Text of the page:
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Leading Leaders: How to Manage Smart, Talented, Rich, and Powerful People

Book Description

The most valuable people in and around an organisation are often the most difficult to manage.

They are the “elite” - executives, highly educated professionals, investors, board members, experts in critical functions and others - whose special talents or positions give them unusual power and independence from those who seek to lead them.

Leading Leaders shows the reader how to develop one-on-one, up-close-and-personal relationships with these movers and shakers and how to leverage their expertise for better decision making.

Table of Contents

  1. Copyright
    1. Dedication
  2. Also by Jeswald W. Salacuse:
  3. Preface
  4. 1. Leaders as Followers
    1. Leading Without Authority
    2. Leaders as a Different Breed of Cat
    3. Leading Leaders Against Iraq
    4. French-Fried Leadership
    5. A Contrast in Leadership
    6. Conclusion: Lessons for Leading Leaders
    7. Notes
  5. 2. Leading One-on-One
    1. Defining Leadership
    2. Leadership as Relationship
    3. Communication as the Key to Leadership Relationships
    4. Leadership up Close and Personal
    5. Interest-Based Leadership
    6. Choosing the Right Leadership Medium
    7. The Building Blocks of Leadership Relationships
    8. Conclusion: Rules for Building Relationships
    9. Notes
  6. 3. The Art of Strategic Leadership Conversation
    1. The Game of Strategic Conversation
    2. The Case of Hans Brandt
    3. Seven Principles of Strategic Leadership Conversations
      1. 1. Define and Stay Focused on Your Goal
      2. 2. Get to Know the Other Person and Particularly That Person’s Interests
        1. Listen
        2. Ask
        3. Let Them Know You
      3. 3. Appeal to and Shape Those Interests
        1. Framing
        2. Bargaining
        3. Mobilizing Social Pressure by Third Parties
      4. 4. Anticipate the Possible Actions of the Other Person
      5. 5. Generate Options Together
      6. 6. Evaluate the Options Using a Fair Process
      7. 7. Decide and Gain Commitment for the Decision
    4. Conclusion: Rules for Conducting Strategic Conversations
    5. Notes
  7. 4. The Seven Daily Tasks of Leadership
    1. What Followers Expect and Need
    2. The Multitasking Leader
    3. Conclusion: Leadership’s Seven Daily Tasks
    4. Note
  8. 5. Task No. 1: Direction: Negotiating the Vision
    1. Determining the Direction, the Way, the Vision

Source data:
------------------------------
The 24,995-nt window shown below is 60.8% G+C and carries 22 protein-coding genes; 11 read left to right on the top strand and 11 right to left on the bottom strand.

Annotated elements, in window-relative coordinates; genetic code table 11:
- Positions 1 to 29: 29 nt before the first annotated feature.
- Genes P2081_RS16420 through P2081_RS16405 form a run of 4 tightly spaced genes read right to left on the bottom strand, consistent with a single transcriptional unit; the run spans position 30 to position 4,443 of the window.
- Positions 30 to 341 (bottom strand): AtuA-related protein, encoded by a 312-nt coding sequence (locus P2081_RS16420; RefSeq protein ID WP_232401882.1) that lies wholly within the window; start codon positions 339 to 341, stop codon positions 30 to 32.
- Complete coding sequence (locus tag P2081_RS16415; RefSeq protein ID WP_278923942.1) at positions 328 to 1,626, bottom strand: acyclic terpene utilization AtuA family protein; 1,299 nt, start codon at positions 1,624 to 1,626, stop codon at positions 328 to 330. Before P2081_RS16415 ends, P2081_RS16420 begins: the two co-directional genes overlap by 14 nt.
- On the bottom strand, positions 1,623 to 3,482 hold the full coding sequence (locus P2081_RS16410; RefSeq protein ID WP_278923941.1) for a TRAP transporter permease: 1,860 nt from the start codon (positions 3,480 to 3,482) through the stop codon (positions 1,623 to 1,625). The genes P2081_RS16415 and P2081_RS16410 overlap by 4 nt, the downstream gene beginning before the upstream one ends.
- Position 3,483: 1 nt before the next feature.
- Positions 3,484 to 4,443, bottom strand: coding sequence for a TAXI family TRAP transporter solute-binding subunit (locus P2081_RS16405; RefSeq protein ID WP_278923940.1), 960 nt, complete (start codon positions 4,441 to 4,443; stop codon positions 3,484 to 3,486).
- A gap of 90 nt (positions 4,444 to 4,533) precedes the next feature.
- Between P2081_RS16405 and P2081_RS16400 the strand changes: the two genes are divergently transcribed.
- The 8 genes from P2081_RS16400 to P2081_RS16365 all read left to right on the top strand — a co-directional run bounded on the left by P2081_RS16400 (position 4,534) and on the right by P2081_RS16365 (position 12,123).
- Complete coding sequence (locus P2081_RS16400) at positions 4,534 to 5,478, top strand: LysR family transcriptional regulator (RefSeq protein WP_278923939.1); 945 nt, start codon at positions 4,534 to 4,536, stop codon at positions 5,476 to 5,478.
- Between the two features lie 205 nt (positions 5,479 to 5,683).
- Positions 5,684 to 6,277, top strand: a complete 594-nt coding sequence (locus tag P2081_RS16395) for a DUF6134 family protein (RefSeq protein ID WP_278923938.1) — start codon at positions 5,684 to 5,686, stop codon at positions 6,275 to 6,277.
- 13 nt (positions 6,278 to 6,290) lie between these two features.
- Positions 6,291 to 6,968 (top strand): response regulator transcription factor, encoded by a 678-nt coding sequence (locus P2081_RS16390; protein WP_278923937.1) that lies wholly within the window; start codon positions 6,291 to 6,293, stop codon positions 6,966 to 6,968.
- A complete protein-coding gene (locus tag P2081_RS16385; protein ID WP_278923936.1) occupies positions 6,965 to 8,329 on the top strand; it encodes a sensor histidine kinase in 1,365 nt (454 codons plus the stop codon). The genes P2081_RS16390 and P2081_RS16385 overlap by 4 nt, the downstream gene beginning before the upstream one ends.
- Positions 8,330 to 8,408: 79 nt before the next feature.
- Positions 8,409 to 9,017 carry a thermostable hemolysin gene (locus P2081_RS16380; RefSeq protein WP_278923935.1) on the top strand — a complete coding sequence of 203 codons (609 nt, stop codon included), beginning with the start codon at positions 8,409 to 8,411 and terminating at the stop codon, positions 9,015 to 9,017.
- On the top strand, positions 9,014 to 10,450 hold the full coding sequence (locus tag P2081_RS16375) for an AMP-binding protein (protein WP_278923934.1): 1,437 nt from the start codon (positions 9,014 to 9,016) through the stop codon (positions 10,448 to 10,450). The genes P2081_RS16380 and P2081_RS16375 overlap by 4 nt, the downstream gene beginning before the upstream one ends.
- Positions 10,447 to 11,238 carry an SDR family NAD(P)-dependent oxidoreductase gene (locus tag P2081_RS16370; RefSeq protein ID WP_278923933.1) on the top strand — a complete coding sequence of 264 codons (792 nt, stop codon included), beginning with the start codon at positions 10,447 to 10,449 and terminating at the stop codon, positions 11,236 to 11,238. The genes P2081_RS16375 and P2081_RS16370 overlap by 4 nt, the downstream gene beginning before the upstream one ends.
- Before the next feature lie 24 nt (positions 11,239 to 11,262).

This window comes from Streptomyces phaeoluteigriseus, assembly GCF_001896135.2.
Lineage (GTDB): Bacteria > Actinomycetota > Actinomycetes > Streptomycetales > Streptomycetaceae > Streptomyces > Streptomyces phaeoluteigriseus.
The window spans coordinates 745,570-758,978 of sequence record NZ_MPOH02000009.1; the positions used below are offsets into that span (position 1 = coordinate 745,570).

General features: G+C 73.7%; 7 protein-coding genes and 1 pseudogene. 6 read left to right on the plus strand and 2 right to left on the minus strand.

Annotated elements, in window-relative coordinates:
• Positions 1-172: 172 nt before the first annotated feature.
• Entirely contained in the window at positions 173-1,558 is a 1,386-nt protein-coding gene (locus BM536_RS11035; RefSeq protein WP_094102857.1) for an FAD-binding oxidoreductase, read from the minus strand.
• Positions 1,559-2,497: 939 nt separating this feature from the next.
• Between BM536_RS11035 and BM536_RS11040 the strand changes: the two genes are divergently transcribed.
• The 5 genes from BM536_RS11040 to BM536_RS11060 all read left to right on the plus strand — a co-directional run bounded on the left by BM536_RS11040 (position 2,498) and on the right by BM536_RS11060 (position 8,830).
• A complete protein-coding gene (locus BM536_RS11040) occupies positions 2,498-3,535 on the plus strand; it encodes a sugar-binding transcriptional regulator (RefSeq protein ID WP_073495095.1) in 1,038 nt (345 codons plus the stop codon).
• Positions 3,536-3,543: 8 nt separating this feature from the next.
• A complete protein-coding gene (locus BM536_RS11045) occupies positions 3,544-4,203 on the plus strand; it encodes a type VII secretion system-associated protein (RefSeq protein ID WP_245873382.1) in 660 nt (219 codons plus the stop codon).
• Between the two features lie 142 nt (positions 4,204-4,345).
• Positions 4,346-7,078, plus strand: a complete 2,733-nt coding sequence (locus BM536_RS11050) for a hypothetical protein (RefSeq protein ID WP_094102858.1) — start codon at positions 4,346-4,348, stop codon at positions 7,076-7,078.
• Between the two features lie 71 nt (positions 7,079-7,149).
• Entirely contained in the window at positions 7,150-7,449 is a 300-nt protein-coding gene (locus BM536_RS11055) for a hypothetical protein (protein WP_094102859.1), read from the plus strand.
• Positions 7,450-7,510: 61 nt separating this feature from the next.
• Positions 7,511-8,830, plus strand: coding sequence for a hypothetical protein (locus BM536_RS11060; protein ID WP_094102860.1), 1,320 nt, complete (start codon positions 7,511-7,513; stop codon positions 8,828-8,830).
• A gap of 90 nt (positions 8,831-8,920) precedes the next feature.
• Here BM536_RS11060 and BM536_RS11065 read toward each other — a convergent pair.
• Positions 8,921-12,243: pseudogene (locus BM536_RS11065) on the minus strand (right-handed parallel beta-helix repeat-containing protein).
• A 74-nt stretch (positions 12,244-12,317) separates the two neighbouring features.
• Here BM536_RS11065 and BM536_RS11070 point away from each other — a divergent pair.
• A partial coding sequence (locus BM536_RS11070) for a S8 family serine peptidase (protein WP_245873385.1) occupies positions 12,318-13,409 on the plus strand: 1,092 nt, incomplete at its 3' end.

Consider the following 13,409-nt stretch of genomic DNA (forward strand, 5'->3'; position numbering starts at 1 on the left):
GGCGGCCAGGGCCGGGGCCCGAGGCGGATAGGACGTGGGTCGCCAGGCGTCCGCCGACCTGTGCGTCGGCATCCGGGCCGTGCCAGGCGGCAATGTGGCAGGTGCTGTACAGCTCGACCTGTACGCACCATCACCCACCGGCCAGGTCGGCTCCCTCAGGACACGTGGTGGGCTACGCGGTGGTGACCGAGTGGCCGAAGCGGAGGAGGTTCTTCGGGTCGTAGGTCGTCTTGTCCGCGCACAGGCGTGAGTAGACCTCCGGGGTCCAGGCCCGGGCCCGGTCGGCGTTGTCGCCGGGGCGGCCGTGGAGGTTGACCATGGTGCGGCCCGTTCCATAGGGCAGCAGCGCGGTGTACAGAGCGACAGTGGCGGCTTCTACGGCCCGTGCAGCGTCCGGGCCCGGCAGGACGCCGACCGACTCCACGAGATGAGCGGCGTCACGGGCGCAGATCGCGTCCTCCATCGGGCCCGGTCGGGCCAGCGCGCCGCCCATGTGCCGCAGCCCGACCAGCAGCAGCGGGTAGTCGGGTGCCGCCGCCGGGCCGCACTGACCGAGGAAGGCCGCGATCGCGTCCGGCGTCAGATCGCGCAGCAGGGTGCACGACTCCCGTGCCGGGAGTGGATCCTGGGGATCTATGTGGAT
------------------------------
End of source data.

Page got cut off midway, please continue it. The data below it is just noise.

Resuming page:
2. Visionary Prophet or Visionary Diplomat?
    3. Securing Commitment to the Direction
    4. Overseeing Direction
    5. Negotiating a Vision for Goldman Sachs
      1. Goldman Searches for a New Direction
      2. Under New Leadership, the Search for a New Direction Continues
      3. Goldman Finally Finds a New Direction
    6. Basic Principles for Negotiating a Direction
    7. Conclusion: Rules for Achieving the Task of Direction
    8. Notes
  9. 6. Task No. 2: Integration: Making Stars a Team
    1. The Follower’s Dilemma
    2. Barriers to Integration
      1. 1. No Perceived Common Interests
      2. 2. Lack of a Felt Shared History
      3. 3. Too Much Bad History
      4. 4. Poor Internal Communication
      5. 5. Cultural Differences
      6. 6. Spoilers
      7. 7. Divide-and-Conquer Leadership
    3. Removing the Barriers to Integration
      1. 1. Make Common Interests Apparent Through Meaningful Activity
      2. 2. Make History
      3. 3. Bridge the Cultural Divide
      4. 4. Become a Communications Engineer
      5. 5. Co-Opt or Isolate Spoilers
      6. 6. Adopt a Unite-and-Lead Style of Management
    4. Conclusion: Rules for Achieving Integration
    5. Notes
  10. 7. Task No. 3: Mediation: Settling Leadership Conflicts
    1. Leaders as Mediators
    2. Robyn vs. Luis
    3. The First Step: Understand Interests
    4. Your Role as Leader-Mediator
    5. Process
    6. Communications
    7. Substance
    8. Mediation Power Tools
    9. Conclusion: Rules for Mediation
    10. Notes
  11. 8. Task No. 4: Education: Teaching the Educated
    1. Leaders as Managers of the Learning Process
    2. Diagnosing the Learning Problem
    3. Know Your Students, but Don’t Treat Them Like Students
    4. Use the Existing Frameworks and Terminology
    5. One-on-One Education
    6. Advice and Consent, Not Command and Control
    7. Framing the Problem
    8. Never Give a Solo Performance
    9. Conclusion: Rules for Educating the Educated
    10. Notes
  12. 9. Task No. 5: Motivation: Moving Other Leaders
    1. The Nature of Motivation
    2. Interest-Based Motivation
    3. Motivating the Person Who Has Everything
    4. One Size Does Not Fit All
    5. Motivation, Not Manipulation
    6. Convincing Conviction
    7. Looking Ahead and Feeding Back
    8. Conclusion: Rules for Motivation
    9. Notes
  13. 10. Task No. 6: Representation: Leading Outside the Organization
    1. The Demands of Representation
    2. The Functions of Leadership Representation
      1. 1. Resource Acquisition
      2. 2. Relationship Management
      3. 3. Image Projection
    3. A Tale of Two Photos
    4. Choosing Your Shots
    5. The Leader’s Mandate
    6. A User’s Guide to Representation
    7. The Loyal Leader
    8. Interest-Based Representation
    9. Conclusion: Rules for Leadership Representation
    10. Notes
  14. 11. Task No. 7: Trust Creation: Capitalizing Your Leadership
    1. Trust Me
    2. What Is Trust and Why Is It Important?
    3. Raising Trust Capital
    4. Openness
    5. Trust by Increments
      1. Trust First
      2. Get Them to Trust One Another
      3. Joint Training
    6. Obstacles to Trust
    7. Conclusion: Rules of Trust
    8. Notes
  15. Further Reading on Leadership
  16. About the Author